A Guest Blog from CEO, John Jutila
Every year on May 16, the global community celebrates the International Day of Light, a UNESCO initiative that celebrates the role of light in science, culture and art, education, and beyond. To commemorate this occasion, our CEO John Jutila has contributed some reflections on the history and present state of quantum mechanics.
Quantum Leaps and Boundaries
One hundred years ago, in May 1919, British astrophysicist Arthur Eddington and his expedition landed on Príncipe, a remote island off the west coast of Africa, to measure light rays during a solar eclipse. He set out to prove Albert Einstein’s hypothesis that light from distant stars would bend by a specific amount (in this case, 1.75 arcseconds due to the Sun’s gravitational field) based on his General Theory of Relativity, in which gravity warps spacetime.
This proof made Einstein famous, and the scientific community began exploring Einstein’s novel theories in earnest. The discourse over the next twenty years ushered in a new field of quantum mechanics. Quantum mechanics describes how our world behaves at the sub-atomic level, where classical Newtonian physics (think of billiard ball collisions) do not apply.
The odd thing is that, while we can now describe quantum rules with great accuracy, we do not yet understand or comprehend them – they are mathematical constructs with no reference frame in our own physical experience. At the level of subatomic particles, the quantum world is strange. Particles exist in quasi-states as both particles and waves; probability functions describe their positions in space (Schrödinger Wave Equations). We lack the ability to know both the position and momentum of a particle simultaneously with accuracy (Heisenberg Uncertainty Principle). Instantaneous interactions occur between two particles located far apart (Particle Entanglement). Particles appear to pass through two separate narrow slit openings simultaneously (based on Wave Particle Duality) – as if in two places at the same time.
My father once told me that when you cannot understand why something happened, “it may be driven by hidden politics.” Indeed, some theorists suggest that there are hidden variables at play that are driven by “agents” that we have not yet discovered. Newtonian holdouts suggest that we do not understand quantum mechanics simply because we have not yet found the right “hidden variable” or reference models that we can understand – it is only a matter of time.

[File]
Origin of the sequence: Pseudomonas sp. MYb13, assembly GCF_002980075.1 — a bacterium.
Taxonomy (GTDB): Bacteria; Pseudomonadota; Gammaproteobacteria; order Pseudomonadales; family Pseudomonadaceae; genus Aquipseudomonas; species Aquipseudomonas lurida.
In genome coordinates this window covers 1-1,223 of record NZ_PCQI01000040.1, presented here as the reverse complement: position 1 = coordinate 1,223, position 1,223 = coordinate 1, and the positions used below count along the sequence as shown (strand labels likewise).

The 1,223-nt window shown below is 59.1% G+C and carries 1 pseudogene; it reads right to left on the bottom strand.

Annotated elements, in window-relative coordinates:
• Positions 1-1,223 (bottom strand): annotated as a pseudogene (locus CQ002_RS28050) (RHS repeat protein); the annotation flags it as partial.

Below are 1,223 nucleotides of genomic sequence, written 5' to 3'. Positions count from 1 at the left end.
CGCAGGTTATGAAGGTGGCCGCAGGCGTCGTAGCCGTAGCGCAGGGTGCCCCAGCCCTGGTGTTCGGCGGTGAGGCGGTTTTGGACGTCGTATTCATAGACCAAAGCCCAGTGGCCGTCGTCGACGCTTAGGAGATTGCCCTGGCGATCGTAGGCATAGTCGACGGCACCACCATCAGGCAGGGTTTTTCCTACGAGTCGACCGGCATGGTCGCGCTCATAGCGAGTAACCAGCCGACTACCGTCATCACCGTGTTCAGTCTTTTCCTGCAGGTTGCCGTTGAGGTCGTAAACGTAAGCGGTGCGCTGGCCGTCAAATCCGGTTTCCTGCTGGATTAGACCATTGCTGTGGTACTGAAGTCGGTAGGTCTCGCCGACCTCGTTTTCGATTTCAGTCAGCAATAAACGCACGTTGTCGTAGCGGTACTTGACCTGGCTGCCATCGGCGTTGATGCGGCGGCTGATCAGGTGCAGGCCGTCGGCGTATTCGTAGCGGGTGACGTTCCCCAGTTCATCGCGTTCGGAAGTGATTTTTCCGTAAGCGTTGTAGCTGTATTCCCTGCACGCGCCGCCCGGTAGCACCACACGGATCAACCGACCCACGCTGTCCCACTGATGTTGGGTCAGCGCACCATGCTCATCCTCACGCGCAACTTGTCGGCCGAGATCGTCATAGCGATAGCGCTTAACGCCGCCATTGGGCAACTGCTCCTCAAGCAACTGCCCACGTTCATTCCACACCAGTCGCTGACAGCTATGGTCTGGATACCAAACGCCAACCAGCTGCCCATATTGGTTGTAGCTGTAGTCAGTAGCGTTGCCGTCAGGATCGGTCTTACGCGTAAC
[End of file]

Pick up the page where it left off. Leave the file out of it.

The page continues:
Despite the advances in quantum science, theorists are still unable to explain the forces of gravity, a big hole in the integrated “standard model” of particle physics which attempts to explain all subatomic forces. The current assumptions required to make quantum theory work well with electromagnetism and strong and weak forces must be changed to accommodate gravity (via a ‘Graviton’ particle). This renders the base theory potentially incorrect. It may be difficult to understand how to accommodate new interactions when dealing with pure mathematical constructs that we do not fully understand.
Moreover, some trickery has been involved in making the quantum functions work properly to render them mathematically pliable. For example, ‘renormalization’ is used in Quantum Electrodynamics (QED) to deal with infinite integrals. Perhaps some of the theoretical assumptions we have made thus far to make the math work are incorrect.
For the time being, quantum theory is working well and leading to new discoveries in fields such as cryptography, quantum computing, optical sensing, high-resolution quantum dot displays, and optical communication. The resulting new products and solutions will continue to revolutionize our world – but you will generally not need to understand how or why they work. Unless, of course, you are mathematically inclined, and prefer to discuss topics such as the Hilbert Space, the Klein-Gordon equation, or Poincaré symmetry at your dinner parties.